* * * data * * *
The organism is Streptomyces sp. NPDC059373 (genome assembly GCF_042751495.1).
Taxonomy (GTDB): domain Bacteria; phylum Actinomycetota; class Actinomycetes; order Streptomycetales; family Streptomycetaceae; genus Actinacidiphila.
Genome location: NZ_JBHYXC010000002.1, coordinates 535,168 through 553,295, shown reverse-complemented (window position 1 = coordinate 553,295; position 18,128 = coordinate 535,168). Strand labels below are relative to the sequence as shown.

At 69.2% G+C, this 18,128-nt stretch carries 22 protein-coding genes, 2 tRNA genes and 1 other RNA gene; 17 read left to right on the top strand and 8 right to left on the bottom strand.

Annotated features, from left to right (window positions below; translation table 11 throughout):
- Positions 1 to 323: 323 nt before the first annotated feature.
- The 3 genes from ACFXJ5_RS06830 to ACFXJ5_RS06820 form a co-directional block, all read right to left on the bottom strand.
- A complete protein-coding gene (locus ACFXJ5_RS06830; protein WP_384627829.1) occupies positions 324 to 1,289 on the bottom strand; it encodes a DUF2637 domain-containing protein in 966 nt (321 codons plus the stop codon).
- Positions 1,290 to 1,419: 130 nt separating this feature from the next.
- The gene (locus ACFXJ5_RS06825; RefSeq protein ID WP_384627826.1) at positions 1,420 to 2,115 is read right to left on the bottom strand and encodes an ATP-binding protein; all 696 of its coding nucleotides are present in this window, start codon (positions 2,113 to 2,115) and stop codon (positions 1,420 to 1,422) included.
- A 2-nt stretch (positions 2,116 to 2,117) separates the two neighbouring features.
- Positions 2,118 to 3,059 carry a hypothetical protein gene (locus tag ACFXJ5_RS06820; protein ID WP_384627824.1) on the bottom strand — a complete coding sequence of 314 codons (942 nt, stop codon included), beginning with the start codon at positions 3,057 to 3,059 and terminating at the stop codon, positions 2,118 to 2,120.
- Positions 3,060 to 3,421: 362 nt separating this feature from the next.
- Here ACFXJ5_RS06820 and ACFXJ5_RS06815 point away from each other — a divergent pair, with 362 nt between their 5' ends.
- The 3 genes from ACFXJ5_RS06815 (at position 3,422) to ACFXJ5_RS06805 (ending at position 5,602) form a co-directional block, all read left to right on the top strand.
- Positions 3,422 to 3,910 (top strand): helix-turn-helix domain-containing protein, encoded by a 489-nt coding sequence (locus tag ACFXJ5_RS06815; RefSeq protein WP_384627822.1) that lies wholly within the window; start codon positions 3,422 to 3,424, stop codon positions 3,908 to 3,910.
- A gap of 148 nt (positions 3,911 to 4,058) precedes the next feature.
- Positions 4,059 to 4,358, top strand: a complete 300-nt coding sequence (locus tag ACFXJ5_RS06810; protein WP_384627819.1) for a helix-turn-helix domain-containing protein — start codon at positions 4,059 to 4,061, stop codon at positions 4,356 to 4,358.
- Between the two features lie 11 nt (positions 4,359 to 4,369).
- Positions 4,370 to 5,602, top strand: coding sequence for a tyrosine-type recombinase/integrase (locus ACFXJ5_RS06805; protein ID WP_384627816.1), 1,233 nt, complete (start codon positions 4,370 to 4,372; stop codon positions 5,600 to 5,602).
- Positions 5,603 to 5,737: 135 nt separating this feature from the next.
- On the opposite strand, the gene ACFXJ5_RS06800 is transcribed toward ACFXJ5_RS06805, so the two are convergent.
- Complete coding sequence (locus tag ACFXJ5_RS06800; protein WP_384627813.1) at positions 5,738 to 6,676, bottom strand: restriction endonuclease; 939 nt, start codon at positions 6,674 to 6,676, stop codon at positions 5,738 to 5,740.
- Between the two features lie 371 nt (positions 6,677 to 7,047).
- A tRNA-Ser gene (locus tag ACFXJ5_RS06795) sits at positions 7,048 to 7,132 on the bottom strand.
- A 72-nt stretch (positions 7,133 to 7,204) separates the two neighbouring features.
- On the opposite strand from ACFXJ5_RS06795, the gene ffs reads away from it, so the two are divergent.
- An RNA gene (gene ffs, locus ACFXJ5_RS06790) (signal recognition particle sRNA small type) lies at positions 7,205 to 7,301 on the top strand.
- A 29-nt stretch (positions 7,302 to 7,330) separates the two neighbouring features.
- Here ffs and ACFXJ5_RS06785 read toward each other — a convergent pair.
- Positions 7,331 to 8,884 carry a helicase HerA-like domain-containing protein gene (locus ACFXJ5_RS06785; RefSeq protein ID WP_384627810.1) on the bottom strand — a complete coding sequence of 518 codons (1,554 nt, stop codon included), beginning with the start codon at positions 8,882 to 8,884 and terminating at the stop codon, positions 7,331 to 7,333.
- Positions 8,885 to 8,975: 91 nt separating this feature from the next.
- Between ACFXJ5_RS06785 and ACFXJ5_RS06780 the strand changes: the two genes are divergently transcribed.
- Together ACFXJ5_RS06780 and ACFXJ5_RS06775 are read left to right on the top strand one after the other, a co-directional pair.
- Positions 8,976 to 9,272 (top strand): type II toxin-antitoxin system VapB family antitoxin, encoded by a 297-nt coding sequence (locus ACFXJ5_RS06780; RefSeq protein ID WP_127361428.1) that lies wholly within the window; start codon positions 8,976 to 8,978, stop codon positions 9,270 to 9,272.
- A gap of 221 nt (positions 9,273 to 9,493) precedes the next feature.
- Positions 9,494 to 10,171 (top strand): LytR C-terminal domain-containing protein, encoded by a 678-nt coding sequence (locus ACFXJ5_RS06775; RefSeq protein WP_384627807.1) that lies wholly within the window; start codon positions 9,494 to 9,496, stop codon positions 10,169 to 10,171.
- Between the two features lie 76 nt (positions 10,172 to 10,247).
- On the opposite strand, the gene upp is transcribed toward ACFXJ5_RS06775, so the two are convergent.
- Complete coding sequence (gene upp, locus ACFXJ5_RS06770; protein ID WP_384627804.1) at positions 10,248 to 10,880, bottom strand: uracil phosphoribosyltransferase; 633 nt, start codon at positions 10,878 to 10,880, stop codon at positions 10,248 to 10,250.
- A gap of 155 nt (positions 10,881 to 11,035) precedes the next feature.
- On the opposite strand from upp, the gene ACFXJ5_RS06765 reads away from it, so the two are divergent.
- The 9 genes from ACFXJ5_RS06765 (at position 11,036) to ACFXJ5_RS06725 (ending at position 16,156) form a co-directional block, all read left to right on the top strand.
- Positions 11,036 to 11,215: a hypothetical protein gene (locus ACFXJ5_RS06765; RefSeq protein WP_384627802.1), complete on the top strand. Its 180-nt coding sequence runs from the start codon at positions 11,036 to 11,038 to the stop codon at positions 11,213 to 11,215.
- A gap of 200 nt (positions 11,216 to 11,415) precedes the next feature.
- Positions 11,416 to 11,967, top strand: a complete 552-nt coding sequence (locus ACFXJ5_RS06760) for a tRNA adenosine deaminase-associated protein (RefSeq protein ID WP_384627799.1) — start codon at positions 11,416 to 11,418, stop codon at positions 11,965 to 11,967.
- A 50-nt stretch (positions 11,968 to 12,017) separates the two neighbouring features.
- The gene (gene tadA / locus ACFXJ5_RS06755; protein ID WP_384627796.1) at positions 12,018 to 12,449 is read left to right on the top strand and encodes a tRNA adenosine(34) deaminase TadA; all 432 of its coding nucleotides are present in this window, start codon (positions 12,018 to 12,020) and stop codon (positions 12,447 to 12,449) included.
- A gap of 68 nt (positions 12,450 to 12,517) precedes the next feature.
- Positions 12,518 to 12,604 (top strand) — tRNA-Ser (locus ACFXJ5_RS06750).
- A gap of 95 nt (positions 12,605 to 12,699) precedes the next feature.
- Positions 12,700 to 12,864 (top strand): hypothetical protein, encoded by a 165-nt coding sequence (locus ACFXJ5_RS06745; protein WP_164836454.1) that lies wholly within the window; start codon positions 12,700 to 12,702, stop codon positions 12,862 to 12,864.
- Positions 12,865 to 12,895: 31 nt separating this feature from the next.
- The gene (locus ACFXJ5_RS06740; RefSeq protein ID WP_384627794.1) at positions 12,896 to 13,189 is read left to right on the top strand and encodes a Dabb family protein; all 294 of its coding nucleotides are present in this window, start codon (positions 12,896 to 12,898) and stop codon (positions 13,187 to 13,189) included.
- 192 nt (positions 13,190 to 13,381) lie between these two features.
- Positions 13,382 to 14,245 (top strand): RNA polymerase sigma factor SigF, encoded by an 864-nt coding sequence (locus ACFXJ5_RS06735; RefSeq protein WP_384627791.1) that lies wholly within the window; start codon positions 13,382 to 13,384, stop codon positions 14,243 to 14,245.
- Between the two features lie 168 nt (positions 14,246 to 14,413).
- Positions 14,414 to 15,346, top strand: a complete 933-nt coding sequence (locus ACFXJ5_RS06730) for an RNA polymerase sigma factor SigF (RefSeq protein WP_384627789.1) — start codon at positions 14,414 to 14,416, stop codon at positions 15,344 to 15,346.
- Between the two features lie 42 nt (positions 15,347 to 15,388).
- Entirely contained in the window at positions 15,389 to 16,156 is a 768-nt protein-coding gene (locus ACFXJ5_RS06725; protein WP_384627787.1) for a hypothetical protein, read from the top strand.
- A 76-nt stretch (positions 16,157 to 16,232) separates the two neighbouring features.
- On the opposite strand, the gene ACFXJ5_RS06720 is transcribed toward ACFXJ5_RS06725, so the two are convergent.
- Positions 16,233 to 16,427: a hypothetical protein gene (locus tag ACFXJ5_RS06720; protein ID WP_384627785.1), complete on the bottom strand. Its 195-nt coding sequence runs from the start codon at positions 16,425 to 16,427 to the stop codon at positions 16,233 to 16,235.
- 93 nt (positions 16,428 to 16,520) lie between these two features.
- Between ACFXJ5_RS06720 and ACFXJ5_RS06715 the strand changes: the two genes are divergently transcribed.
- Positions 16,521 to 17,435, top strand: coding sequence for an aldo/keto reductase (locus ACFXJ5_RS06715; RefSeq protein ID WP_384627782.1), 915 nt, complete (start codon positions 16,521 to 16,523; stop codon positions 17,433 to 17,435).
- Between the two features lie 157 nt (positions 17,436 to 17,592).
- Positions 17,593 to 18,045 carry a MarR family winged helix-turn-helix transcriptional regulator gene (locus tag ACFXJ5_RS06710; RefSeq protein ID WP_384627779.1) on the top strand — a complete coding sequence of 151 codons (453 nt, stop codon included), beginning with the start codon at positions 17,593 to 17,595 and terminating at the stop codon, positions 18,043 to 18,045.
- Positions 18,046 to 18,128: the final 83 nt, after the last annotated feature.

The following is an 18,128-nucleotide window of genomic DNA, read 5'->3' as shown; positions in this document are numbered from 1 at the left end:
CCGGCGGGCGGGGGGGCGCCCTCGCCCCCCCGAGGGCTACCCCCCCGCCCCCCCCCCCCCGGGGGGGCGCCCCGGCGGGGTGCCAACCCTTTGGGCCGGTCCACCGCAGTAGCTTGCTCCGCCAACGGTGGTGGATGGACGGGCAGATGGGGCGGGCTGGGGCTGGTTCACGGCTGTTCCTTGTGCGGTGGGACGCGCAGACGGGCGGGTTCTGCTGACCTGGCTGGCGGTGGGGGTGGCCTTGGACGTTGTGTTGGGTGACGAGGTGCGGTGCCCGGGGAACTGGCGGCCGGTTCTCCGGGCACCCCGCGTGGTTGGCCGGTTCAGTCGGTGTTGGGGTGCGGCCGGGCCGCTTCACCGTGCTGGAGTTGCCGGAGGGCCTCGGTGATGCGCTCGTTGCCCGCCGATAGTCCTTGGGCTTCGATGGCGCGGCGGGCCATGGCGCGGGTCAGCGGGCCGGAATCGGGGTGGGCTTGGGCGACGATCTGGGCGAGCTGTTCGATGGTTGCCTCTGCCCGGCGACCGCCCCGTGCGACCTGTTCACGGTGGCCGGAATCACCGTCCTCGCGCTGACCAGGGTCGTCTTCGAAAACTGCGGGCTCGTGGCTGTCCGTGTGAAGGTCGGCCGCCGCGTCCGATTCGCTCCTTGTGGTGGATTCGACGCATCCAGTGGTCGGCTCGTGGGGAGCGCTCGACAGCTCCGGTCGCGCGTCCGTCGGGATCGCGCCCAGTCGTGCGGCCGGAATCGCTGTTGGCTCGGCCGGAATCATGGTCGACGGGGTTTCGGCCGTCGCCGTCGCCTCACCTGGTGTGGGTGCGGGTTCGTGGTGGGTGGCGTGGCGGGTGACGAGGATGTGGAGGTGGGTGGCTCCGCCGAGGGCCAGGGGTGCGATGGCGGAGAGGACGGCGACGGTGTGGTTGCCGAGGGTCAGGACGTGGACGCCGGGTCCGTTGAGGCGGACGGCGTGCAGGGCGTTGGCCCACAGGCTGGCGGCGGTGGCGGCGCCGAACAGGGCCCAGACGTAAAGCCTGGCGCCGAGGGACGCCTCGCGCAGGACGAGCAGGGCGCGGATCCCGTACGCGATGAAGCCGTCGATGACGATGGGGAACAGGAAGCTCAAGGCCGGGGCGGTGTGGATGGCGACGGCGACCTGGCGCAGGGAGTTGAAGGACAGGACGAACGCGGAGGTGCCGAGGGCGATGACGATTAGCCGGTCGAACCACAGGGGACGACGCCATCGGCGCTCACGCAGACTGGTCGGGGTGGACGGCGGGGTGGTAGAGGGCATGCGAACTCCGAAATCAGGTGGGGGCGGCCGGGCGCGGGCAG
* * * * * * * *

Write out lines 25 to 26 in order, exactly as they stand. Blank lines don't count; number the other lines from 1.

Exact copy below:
- A tRNA-Ser gene (locus tag ACFXJ5_RS06795) sits at positions 7,048 to 7,132 on the bottom strand.
- A 72-nt stretch (positions 7,133 to 7,204) separates the two neighbouring features.